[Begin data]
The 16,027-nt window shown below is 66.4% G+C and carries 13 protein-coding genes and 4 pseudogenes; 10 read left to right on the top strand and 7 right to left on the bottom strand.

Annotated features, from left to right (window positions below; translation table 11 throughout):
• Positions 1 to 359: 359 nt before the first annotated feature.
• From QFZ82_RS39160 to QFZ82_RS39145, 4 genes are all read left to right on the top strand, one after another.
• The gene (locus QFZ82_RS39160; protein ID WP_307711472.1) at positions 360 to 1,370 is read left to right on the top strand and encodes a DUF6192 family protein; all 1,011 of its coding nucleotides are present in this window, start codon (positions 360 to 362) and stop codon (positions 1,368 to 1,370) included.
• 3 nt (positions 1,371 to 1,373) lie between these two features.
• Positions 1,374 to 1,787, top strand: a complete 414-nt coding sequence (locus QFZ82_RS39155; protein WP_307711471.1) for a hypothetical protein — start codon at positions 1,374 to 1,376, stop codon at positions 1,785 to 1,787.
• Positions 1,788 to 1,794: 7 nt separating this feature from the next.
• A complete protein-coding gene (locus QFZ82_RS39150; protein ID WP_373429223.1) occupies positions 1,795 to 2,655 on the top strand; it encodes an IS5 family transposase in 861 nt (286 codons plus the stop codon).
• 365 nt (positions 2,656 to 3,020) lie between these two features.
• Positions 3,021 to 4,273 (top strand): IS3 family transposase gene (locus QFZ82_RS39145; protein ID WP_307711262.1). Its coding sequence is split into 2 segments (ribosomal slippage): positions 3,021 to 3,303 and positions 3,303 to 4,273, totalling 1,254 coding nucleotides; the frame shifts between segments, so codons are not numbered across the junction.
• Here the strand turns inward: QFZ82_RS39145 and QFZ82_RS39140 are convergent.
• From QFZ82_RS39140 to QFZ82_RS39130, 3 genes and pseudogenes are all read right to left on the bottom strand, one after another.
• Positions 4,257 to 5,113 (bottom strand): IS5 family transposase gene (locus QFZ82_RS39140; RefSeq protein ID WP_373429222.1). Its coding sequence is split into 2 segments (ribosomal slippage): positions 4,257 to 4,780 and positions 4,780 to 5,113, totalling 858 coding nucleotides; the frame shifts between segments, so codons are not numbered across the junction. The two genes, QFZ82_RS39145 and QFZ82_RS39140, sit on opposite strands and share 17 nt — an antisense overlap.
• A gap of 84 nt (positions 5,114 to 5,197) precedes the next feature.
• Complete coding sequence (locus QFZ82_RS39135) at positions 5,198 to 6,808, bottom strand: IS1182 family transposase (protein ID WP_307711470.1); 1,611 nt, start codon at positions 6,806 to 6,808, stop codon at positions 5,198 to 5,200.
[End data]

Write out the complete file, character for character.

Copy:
The 16,027-nt window shown below is 66.4% G+C and carries 13 protein-coding genes and 4 pseudogenes; 10 read left to right on the top strand and 7 right to left on the bottom strand.

Annotated features, from left to right (window positions below; translation table 11 throughout):
• Positions 1 to 359: 359 nt before the first annotated feature.
• From QFZ82_RS39160 to QFZ82_RS39145, 4 genes are all read left to right on the top strand, one after another.
• The gene (locus QFZ82_RS39160; protein ID WP_307711472.1) at positions 360 to 1,370 is read left to right on the top strand and encodes a DUF6192 family protein; all 1,011 of its coding nucleotides are present in this window, start codon (positions 360 to 362) and stop codon (positions 1,368 to 1,370) included.
• 3 nt (positions 1,371 to 1,373) lie between these two features.
• Positions 1,374 to 1,787, top strand: a complete 414-nt coding sequence (locus QFZ82_RS39155; protein WP_307711471.1) for a hypothetical protein — start codon at positions 1,374 to 1,376, stop codon at positions 1,785 to 1,787.
• Positions 1,788 to 1,794: 7 nt separating this feature from the next.
• A complete protein-coding gene (locus QFZ82_RS39150; protein ID WP_373429223.1) occupies positions 1,795 to 2,655 on the top strand; it encodes an IS5 family transposase in 861 nt (286 codons plus the stop codon).
• 365 nt (positions 2,656 to 3,020) lie between these two features.
• Positions 3,021 to 4,273 (top strand): IS3 family transposase gene (locus QFZ82_RS39145; protein ID WP_307711262.1). Its coding sequence is split into 2 segments (ribosomal slippage): positions 3,021 to 3,303 and positions 3,303 to 4,273, totalling 1,254 coding nucleotides; the frame shifts between segments, so codons are not numbered across the junction.
• Here the strand turns inward: QFZ82_RS39145 and QFZ82_RS39140 are convergent.
• From QFZ82_RS39140 to QFZ82_RS39130, 3 genes and pseudogenes are all read right to left on the bottom strand, one after another.
• Positions 4,257 to 5,113 (bottom strand): IS5 family transposase gene (locus QFZ82_RS39140; RefSeq protein ID WP_373429222.1). Its coding sequence is split into 2 segments (ribosomal slippage): positions 4,257 to 4,780 and positions 4,780 to 5,113, totalling 858 coding nucleotides; the frame shifts between segments, so codons are not numbered across the junction. The two genes, QFZ82_RS39145 and QFZ82_RS39140, sit on opposite strands and share 17 nt — an antisense overlap.
• A gap of 84 nt (positions 5,114 to 5,197) precedes the next feature.
• Complete coding sequence (locus QFZ82_RS39135) at positions 5,198 to 6,808, bottom strand: IS1182 family transposase (protein ID WP_307711470.1); 1,611 nt, start codon at positions 6,806 to 6,808, stop codon at positions 5,198 to 5,200.